Industrial Designer
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Obliging Space

The Transformation chair is the outcome of an elaborate co-creative process with children at Kenneth Gordon Maplewood School (KGMS) in North Vancouver. Myself and Dan, my project partner, worked alongside students with learning differences. The group of children, aged between 10 and 13 years old, identified as often feeling stranded in the regularized education system. KGMS provided them with a safe, nurturing environment, and the opportunity to work along side Emily Carr students who were there to help inspire ways to aid them in their schooling experience.

People with learning differences use a variety of visual, auditory, tactile, and kinesthetic cues to enable them to synthesize and process information.  Dan and I were tasked with envisaging an interactive textile based system that could enable and empower the children. We began by creating cultural probes which facilitated an understanding of the way the children behave. We explored how they interact with each other, the teachers, the classroom and its contents, and landed on the children’s necessity of confidence, the yearn for ownership, and the appreciation of alone time.

Our final design is a chair to aid in the transformation of bad days, or bad experiences. It is a way for the children to isolate themselves through its ability to provide tunnels and walls. The easy manipulation and maneuverability of the object provides an opportunity for children to build relationships through the exploration of possible shapes of the chair. It also allows self-expression through their ability to morph the shapes into anything they desire.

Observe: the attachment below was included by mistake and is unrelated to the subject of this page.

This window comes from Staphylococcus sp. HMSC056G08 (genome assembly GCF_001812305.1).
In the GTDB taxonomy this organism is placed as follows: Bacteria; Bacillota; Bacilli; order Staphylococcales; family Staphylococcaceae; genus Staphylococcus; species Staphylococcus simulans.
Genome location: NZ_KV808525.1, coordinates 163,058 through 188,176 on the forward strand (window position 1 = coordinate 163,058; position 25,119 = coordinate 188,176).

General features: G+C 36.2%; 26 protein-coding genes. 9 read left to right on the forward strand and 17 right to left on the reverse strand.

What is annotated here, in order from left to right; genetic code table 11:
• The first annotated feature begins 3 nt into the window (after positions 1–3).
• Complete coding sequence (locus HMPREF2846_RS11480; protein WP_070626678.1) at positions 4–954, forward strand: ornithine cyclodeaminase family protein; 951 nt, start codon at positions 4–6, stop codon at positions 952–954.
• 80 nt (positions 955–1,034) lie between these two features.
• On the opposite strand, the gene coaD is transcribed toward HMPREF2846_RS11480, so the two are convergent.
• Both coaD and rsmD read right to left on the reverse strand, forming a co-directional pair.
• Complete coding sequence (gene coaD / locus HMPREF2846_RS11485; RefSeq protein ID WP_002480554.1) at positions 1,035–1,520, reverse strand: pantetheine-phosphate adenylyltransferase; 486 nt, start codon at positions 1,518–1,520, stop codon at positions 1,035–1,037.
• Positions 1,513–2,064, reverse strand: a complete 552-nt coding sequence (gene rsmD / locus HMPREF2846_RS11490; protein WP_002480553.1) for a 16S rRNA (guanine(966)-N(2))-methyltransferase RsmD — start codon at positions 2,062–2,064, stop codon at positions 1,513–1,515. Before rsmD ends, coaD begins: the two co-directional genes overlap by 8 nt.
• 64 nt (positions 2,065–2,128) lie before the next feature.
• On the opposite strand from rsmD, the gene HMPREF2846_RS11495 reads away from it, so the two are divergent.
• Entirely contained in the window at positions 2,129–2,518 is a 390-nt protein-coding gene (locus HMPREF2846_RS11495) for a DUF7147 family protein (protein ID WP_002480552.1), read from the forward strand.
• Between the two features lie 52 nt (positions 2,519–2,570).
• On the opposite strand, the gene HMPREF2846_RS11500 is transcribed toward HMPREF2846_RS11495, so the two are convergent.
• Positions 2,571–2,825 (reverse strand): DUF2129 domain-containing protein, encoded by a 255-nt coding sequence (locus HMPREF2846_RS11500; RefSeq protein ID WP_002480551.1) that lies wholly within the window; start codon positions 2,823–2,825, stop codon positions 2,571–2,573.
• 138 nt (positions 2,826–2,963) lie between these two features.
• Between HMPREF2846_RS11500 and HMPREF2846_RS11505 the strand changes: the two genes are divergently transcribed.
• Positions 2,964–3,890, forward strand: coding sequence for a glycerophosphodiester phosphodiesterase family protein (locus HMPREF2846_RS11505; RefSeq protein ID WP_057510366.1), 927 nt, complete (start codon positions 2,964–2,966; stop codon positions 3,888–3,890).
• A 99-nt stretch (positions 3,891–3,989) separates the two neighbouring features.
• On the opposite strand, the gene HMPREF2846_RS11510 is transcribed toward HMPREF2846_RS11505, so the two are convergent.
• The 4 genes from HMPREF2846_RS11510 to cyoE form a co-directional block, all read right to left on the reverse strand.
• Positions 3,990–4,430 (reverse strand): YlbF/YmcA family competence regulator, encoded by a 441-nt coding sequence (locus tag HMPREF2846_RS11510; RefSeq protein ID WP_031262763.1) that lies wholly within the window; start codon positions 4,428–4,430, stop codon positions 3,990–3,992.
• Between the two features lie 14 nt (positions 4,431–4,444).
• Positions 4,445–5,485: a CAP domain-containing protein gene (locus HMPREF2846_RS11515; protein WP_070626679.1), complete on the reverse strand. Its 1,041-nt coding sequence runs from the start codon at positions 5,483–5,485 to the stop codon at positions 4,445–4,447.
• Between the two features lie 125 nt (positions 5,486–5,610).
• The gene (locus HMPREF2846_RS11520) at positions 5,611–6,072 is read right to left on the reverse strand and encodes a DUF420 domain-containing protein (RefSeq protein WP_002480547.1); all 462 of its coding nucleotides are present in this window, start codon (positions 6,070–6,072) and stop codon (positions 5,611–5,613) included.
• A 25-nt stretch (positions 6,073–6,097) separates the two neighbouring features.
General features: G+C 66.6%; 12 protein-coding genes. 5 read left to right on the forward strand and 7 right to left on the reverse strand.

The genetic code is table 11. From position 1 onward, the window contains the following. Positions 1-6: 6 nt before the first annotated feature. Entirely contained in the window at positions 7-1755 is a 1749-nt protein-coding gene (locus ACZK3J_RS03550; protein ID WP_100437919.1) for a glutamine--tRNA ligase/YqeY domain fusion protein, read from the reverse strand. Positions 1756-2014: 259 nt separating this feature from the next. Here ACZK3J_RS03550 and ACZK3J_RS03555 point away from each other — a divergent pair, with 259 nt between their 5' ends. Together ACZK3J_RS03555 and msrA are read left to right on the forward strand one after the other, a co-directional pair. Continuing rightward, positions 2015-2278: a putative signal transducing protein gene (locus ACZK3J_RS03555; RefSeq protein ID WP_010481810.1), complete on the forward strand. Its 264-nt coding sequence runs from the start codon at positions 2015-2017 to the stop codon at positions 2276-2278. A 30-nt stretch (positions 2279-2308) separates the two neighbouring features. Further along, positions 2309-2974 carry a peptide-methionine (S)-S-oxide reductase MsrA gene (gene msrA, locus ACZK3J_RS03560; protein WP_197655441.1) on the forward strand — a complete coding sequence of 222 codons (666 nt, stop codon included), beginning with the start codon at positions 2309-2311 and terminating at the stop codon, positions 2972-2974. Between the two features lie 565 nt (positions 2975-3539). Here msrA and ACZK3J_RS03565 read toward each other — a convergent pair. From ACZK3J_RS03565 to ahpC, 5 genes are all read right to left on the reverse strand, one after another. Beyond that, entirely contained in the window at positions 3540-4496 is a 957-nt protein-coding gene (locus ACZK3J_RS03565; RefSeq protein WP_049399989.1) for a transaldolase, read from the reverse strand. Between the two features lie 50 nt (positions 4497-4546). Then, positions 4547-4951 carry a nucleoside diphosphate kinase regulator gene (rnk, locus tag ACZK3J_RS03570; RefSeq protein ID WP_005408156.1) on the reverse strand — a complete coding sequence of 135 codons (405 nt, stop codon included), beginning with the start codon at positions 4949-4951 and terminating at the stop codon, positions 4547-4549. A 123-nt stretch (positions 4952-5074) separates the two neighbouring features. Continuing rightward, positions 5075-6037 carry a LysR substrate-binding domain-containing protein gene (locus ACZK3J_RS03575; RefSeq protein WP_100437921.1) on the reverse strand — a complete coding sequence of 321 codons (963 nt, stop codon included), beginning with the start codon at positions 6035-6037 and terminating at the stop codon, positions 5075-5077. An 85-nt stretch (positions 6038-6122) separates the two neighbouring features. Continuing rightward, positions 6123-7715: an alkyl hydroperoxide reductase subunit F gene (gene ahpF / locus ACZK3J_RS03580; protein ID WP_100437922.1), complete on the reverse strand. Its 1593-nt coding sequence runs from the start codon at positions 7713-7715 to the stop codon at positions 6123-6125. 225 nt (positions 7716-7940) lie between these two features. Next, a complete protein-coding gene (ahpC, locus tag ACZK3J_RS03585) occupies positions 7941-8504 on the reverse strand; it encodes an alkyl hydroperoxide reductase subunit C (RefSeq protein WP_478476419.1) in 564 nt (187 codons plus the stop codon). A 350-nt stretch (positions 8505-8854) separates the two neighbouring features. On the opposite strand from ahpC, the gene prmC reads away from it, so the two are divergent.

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Obliging space is chair made for children with learning differences that responds to their emotions and actions by transforming into different spaces.

 
 

This transformative chair is the outcome of an elaborate co-creative process with children at Kenneth Gordon Maplewood School (KGMS) in North Vancouver. Myself and Dan, my project partner, worked alongside students with learning differences. The group of children, aged between 10 and 13 years old, identified as often feeling stranded in the regularized education system. KGMS provides them with a safe, nurturing environment, and the opportunity to work along side Emily Carr students who were there to help inspire ways to aid them in their schooling experience.

People with learning differences use a variety of visual, auditory, tactile, and kinaesthetic cues to enable them to synthesize and process information.  Dan and I were tasked with envisaging an interactive textile based system that could enable and empower the children. We began by creating cultural probes which facilitated an understanding of the way the children behave. We explored how they interact with each other, the teachers, the classroom and its contents, and landed on the children’s necessity of confidence, the yearn for ownership, and the appreciation of alone time.

Our final design is a chair to aid in the transformation of bad days, or bad experiences. It is a way for the children to isolate themselves through its ability to provide tunnels and walls. The easy manipulation and maneuverability of the object provides an opportunity for children to build relationships through the exploration of possible shapes of the chair. It also allows self-expression through their ability to morph the shapes into anything they desire.